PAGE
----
Page 1 of 2 12 LastLast
Results 1 to 10 of 11

Thread: URGENT - Knoppix or DEBIAN ofr HD install ???????

  1. #1
    Junior Member
    Join Date
    Jun 2005
    Posts
    3

    URGENT - Knoppix or DEBIAN ofr HD install ???????

    URGENT - Should I uninstall KNOPPIX from my HD and use another distro such as DEBIAN.

    I've been using KNOPPIX 3.6 and 3.9 installed on my laptop HD for over a year and love it.
    I now want to run kismet (wireless sniffer) and cant get it to work. I was prepared to hack around and get it working then i read this on this MB:

    t just amazes me that people call themselves new Knoppix users but yet they insist on installing what is intended as a Live CD to their hard disk.

    In my experience I would expect Knoppix to detect your ethernet interface just fine, and in fact you haven't posted any information on if it does or not. Failing to properly access the Internet is an extremely common problem after a hard disk install. I don't have any numbers to back this up, but from two years of watching the forums I would say that it is the most common problem after a hard disk install and it certainly has been going on for at least two years. I would suggest a very simple experiment: Boot Knoppix the way God intended, from CD, and see if it detects your ethernet that way. If it does and you have a system that gives you a DHCP setup then you will likely be on the Internet as soon as the boot finishes. If you are using DLS and for some crazy reason are not using a router, then you likely will also have to deal with PPPoE setup. But you should be able to determine if Knoppix can detect your card this way. If it does then your problem is not Knoppix lacking the right driver, it is the very common problem of Knoppix failing to run the network properly after a hard disk install.
    This has really surprised me. I want a LInux HD install on my laptop.

    So my big question is should I ditch Knoppix and use something else ? Debian ?

  2. #2
    Senior Member registered user
    Join Date
    Feb 2003
    Posts
    929
    Well, I'm running a HD install of Knoppix. Granted it's a pretty simple set up, no network but diallup.

    Perhaps the best advice is to install Kanotix to HD. Now, Kanotix is Knoppix based (and there's quite a lot of interchange between the communities) but while Kanotix is now a live CD designed to be installed to HD, Knoppix has developed into the supreme live CD. Sure, you can install to HD, but there are issues with apt-get caused by Knoppix taking bits and peices from all the Debian trees (while Kanotix only takes from Sid).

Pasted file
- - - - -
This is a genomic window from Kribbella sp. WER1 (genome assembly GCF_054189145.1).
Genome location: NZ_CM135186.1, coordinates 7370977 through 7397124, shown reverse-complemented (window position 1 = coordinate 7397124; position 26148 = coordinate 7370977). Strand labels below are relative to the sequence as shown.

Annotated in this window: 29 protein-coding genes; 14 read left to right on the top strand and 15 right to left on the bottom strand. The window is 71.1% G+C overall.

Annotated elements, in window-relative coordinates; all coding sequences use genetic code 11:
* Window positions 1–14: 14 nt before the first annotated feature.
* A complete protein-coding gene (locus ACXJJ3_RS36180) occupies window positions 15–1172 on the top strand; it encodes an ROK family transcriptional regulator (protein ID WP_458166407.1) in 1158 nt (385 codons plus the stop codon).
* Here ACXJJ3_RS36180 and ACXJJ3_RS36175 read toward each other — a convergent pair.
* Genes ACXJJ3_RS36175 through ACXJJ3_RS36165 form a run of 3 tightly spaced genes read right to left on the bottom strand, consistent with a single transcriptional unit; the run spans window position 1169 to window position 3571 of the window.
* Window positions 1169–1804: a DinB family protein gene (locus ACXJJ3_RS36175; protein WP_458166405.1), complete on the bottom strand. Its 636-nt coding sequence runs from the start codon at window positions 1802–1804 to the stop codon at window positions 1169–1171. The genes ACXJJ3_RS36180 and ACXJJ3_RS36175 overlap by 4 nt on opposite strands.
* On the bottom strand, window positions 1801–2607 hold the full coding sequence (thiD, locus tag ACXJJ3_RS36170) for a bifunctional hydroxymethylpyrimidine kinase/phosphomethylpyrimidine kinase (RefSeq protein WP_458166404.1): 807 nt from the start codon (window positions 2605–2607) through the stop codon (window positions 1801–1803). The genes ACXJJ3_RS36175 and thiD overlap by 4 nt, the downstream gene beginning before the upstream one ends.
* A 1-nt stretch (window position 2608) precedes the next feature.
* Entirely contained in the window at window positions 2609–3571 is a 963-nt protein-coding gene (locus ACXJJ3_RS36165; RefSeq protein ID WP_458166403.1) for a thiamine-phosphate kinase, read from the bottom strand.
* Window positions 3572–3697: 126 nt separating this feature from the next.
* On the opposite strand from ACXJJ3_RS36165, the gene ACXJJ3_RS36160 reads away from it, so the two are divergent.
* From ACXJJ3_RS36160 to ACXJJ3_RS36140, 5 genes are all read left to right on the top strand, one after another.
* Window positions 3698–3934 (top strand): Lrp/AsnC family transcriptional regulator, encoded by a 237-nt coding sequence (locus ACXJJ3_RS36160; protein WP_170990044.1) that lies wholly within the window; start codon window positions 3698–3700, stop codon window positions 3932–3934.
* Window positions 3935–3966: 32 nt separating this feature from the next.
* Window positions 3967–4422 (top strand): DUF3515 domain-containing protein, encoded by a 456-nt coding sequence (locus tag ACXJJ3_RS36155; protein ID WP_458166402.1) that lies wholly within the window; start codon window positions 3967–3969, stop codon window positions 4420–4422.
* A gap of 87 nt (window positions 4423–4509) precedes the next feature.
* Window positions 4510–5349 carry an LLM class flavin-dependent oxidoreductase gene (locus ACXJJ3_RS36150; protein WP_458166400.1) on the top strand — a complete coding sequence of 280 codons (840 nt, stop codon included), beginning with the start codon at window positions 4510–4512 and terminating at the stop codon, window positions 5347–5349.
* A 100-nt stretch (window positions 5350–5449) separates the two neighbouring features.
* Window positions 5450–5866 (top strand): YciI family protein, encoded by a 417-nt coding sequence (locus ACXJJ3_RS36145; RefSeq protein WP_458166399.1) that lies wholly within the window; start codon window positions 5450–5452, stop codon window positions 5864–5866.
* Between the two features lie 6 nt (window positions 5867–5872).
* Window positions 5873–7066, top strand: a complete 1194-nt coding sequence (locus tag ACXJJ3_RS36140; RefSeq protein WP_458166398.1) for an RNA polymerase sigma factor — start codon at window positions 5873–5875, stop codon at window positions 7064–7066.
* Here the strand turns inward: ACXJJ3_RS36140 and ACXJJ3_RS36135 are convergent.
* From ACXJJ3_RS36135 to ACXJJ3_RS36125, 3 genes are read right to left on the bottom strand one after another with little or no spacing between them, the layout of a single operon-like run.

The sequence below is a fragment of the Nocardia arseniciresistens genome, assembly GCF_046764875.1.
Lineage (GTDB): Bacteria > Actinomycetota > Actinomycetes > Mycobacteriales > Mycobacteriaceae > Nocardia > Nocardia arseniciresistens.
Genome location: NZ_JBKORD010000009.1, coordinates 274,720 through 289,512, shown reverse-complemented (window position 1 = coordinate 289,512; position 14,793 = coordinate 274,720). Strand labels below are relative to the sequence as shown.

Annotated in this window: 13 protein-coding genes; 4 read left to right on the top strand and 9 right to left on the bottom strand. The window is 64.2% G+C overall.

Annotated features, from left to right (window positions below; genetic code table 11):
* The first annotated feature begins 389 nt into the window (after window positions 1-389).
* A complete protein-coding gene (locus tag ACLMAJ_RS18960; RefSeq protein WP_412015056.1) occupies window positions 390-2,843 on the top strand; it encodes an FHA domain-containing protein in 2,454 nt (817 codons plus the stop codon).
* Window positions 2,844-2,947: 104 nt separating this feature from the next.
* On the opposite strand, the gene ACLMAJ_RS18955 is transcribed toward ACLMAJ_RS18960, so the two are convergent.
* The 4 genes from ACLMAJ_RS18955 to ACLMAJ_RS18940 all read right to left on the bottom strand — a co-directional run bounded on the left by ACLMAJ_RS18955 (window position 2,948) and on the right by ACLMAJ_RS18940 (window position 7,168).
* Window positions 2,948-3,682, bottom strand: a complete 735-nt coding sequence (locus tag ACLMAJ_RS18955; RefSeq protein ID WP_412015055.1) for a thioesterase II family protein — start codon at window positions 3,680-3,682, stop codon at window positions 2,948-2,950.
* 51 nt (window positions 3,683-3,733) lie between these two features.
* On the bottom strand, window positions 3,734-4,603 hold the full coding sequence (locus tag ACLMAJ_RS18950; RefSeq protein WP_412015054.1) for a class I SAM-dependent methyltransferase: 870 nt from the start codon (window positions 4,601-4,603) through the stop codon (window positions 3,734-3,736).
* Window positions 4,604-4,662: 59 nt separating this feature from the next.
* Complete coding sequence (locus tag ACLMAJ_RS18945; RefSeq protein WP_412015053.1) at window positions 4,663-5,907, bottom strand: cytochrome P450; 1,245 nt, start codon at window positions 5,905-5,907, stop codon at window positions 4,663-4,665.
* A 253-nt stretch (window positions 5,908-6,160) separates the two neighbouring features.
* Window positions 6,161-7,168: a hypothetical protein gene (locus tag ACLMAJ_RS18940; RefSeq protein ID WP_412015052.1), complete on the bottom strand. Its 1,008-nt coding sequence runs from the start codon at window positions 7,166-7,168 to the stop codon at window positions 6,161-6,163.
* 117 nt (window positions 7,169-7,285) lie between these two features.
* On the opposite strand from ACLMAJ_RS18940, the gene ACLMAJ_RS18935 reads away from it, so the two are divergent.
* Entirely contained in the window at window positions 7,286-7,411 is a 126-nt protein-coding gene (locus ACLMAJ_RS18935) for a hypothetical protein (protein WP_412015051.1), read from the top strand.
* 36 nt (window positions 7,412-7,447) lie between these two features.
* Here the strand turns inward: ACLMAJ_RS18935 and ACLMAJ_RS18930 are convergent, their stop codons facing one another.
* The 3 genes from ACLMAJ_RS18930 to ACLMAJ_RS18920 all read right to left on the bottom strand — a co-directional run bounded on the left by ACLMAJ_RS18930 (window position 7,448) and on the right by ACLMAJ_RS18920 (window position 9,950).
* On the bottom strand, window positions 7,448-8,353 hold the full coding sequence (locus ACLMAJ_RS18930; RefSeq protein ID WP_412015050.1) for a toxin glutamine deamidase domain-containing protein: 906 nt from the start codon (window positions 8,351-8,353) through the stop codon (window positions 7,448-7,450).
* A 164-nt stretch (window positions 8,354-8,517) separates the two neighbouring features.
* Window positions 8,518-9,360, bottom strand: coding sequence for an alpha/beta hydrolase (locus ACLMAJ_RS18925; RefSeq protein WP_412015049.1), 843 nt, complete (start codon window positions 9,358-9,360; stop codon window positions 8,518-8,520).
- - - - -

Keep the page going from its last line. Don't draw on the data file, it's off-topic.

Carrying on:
When this install breaks, I'll switch to Kanotix..........

    Should either not pick up your network settings correctly, you can generally just boot the live CD and copy them over..........

  3. #3
    Senior Member registered user
    Join Date
    Nov 2002
    Location
    Long Island, NY USA
    Posts
    1,510
    This is purely a personal opinion & does not reflect the official opinion of Knoppix.net nor does it reflect the opinion of the Knoppix developers. My recommendation is based on the multitude of problems I see in the forums. I believe beginning Linux users or newbies should not install Knoppix to the hard drive. I also must mention that yes Knoppix is based off of Debian, but Debian developers, mentors & helpers do not consider a Knoppix hard drive install to be truly Debian. Thus, they will not attempt to support a Knoppix installed HD system.

    A car is not designed for a good night of sleep. You can sleep in a car but unless you are dead tired, it is something that probably should not be done. Knoppix is not designed to be installed to the hard drive. It is designed to be a bootable CD. Sure it CAN be installed to the HD but it unless you are very experienced, it is something that should not be done. Or in other words, a hammer is a good hammer but make a poor knife.